Effect of Dead Weight in a Dragon boat

Image provided by Broadwater Dragons http://www.broadwaterdragons.com/

What is the effect of dead weight (weight you do not need) on the performance of a dragon boat? Many dragon boaters bring bottled water into the boat or wet themselves down on a hot day before jumping into the boat. It is obvious that this adds weight in the boat.

What is not so obvious is the effect this extra weight has on the speed of the boat? Is it worth worrying about? 

What will be the “cost” of this extra weight?  

Firstly, we need to know the relationship between boat speed and dead weight. Fortunately our scientific friends have worked this out already. *

The change in dragon boat speed is equal to -1/6th of the additional dead weight. 

Let’s look at some common scenarios.  

Example 1:  Effect of Water Bottles on Performance

Let’s assume a full dragon boat weighs 2000kg (20x80kg paddlers + 60kg drummer + 70kg sweep + 270kg boat and oars and drums).

Every paddler brings in 200mls of water (0.2kg) which equates to 4kg (20 x 0.2kg) of dead weight. 

The extra 4kg obviously increases the overall weight of the dragon boat and crew. This equates to 0.2% increase in mass.

So using the formula mentioned earlier in the post, the boat will move 0.2%/6 = 0.033% slower.

0.033% is a small penalty, right?

Over a 500m race normally taking 2:30 this extra weight will add 0.033% to the time. This equates to an additional 0.05 seconds. Five hundredths of a second. That doesn’t sound like much.

How about we look at it from another perspective. If you compare the same crew with water bottles and without, the boat with water bottles would lose by 16.5cm. 

So the short answer is that there is an effect caused by the additional weight and it can be significant in a close race. 

Example 2: Effect of Weight of Drummer or Sweep on Performance

Let’s assume the same full dragon boat, but now the drummer and sweep are each 5kg lighter. In this example the drummer and sweep are considered dead weight (don’t tell them that). 

The 10kg weight loss equates to 0.5% decrease in mass. So the boat will move 0.5%/6 = 0.083% faster.  

Over the original 500m race time of 2:30 this corresponds to a decrease of 0.125 seconds or winning by 42cm. 

So the takeaway here is that the weights of drummer and sweep have a significant effect on boat speed. 

Example 3: Effect of Water in the Boat on Performance

What about water in the boat? Should we bail it out? 

Let’s assume the same full dragon boat but now there is water in the bottom of the boat.

Let’s say the water covers benches 3, 4, 5, 6, 7 and the water depth in the boat will be from 0cm at the front to 2cm in the middle and down to 0cm at the back. That’s an average of 1 cm deep across 5 benches. Assume 1m between each bench and the average width is 0.6m.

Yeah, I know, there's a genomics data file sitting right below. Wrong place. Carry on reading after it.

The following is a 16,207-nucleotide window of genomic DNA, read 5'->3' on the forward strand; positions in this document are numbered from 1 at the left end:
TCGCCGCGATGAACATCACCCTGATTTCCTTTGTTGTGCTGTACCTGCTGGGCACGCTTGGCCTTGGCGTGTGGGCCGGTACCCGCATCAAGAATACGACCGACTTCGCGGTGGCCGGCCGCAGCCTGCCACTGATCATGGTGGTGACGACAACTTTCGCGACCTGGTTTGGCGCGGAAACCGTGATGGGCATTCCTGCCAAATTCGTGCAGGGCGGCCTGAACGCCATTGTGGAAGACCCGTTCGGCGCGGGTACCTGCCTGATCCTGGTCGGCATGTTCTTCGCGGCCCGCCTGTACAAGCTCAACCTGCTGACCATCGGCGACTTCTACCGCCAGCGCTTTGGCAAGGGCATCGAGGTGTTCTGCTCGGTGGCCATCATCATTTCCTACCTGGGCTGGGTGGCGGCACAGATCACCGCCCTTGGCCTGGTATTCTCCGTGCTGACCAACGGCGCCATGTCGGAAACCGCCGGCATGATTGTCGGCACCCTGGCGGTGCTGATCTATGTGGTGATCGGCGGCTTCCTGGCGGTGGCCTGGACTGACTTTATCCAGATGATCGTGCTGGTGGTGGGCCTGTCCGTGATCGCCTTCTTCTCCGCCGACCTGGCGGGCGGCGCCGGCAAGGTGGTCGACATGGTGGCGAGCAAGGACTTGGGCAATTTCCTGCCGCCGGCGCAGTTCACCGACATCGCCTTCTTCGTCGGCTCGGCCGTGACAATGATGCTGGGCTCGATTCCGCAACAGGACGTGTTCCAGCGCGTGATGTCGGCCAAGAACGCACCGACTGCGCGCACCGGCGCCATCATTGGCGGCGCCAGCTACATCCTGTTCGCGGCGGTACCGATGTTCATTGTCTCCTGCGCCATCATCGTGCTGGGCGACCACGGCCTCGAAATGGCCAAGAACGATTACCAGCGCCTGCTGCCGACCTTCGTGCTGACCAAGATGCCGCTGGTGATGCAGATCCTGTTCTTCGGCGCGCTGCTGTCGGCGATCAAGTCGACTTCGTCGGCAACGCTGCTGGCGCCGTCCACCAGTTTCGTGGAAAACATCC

Image provided by Photographer: Zhao Haoxiang

The volume of that water would approximately be 4m x 1.0cm x .6m = 24,000 cubic centimetres. 24,000 cubic centimetres of water is equivalent to 24 litres which is equivalent to 24kg. 

The 24kg weight gain equates to 1.2% increase in mass. So the boat will move 1.2%/6 = 0.2% slower.  

Over a 2:30 race this corresponds to 0.3 seconds or 1.0m. 

Of all the scenarios, this one shows the largest effect of dead weight. Losing a 500m race by a metre because there is 2cm of water in the bottom of the boat is inexcusable.


Dead weight affects the speed of a dragon boat – whether you gain it or lose it.

Keep this in mind the next time you step into a race boat. Minimise any dead weight, including water in the bottom of the boat, water bottles, wet race shirts, etc. 

Like most sports, dragon boating is full of “1%”s. Managing weight is only one of the ways to get incremental improvements in performance. It costs nothing. What have you got to lose?

* If you want me to write a post on where this formula came from, please leave your request in a comment below.


    • Hi Tommy
      Thanks for your reply. The next post has a link to the source you are looking for, plus an interesting use of the formula.

    • Hi Edward
      I based the calculation on a formula I found here.
      The same logic (and formula) has been used in my other post: Predicting The Performance of Your Crew
      That said, the formula is a rough calculation and I would appreciate one that better represents a dragon boat hull shape if you, or any of my other readers, can provide one.


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